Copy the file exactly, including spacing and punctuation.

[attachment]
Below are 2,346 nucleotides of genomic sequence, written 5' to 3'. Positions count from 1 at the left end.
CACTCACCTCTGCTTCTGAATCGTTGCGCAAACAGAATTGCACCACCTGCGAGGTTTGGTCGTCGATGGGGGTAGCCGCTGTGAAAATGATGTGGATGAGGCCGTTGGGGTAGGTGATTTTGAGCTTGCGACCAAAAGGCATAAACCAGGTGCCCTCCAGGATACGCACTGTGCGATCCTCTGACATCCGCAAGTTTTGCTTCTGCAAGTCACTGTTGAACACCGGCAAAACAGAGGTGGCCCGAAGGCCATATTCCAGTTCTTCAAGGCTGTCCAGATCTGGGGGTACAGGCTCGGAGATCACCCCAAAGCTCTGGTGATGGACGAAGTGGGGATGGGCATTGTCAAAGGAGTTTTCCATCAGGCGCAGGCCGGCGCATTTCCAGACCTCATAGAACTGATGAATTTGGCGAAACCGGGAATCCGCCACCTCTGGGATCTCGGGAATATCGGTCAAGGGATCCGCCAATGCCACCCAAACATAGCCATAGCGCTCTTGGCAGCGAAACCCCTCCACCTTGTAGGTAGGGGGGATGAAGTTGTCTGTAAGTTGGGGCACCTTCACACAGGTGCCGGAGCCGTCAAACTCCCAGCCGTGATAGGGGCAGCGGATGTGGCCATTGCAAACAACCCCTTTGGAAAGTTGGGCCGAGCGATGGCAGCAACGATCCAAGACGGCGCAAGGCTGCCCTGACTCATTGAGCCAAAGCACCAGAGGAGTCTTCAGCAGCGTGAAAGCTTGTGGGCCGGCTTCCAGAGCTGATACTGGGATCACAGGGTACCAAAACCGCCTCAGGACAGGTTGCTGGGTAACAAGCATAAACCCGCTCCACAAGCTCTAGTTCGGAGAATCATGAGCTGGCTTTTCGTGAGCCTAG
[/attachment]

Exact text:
Below are 2,346 nucleotides of genomic sequence, written 5' to 3'. Positions count from 1 at the left end.
CACTCACCTCTGCTTCTGAATCGTTGCGCAAACAGAATTGCACCACCTGCGAGGTTTGGTCGTCGATGGGGGTAGCCGCTGTGAAAATGATGTGGATGAGGCCGTTGGGGTAGGTGATTTTGAGCTTGCGACCAAAAGGCATAAACCAGGTGCCCTCCAGGATACGCACTGTGCGATCCTCTGACATCCGCAAGTTTTGCTTCTGCAAGTCACTGTTGAACACCGGCAAAACAGAGGTGGCCCGAAGGCCATATTCCAGTTCTTCAAGGCTGTCCAGATCTGGGGGTACAGGCTCGGAGATCACCCCAAAGCTCTGGTGATGGACGAAGTGGGGATGGGCATTGTCAAAGGAGTTTTCCATCAGGCGCAGGCCGGCGCATTTCCAGACCTCATAGAACTGATGAATTTGGCGAAACCGGGAATCCGCCACCTCTGGGATCTCGGGAATATCGGTCAAGGGATCCGCCAATGCCACCCAAACATAGCCATAGCGCTCTTGGCAGCGAAACCCCTCCACCTTGTAGGTAGGGGGGATGAAGTTGTCTGTAAGTTGGGGCACCTTCACACAGGTGCCGGAGCCGTCAAACTCCCAGCCGTGATAGGGGCAGCGGATGTGGCCATTGCAAACAACCCCTTTGGAAAGTTGGGCCGAGCGATGGCAGCAACGATCCAAGACGGCGCAAGGCTGCCCTGACTCATTGAGCCAAAGCACCAGAGGAGTCTTCAGCAGCGTGAAAGCTTGTGGGCCGGCTTCCAGAGCTGATACTGGGATCACAGGGTACCAAAACCGCCTCAGGACAGGTTGCTGGGTAACAAGCATAAACCCGCTCCACAAGCTCTAGTTCGGAGAATCATGAGCTGGCTTTTCGTGAGCCTAG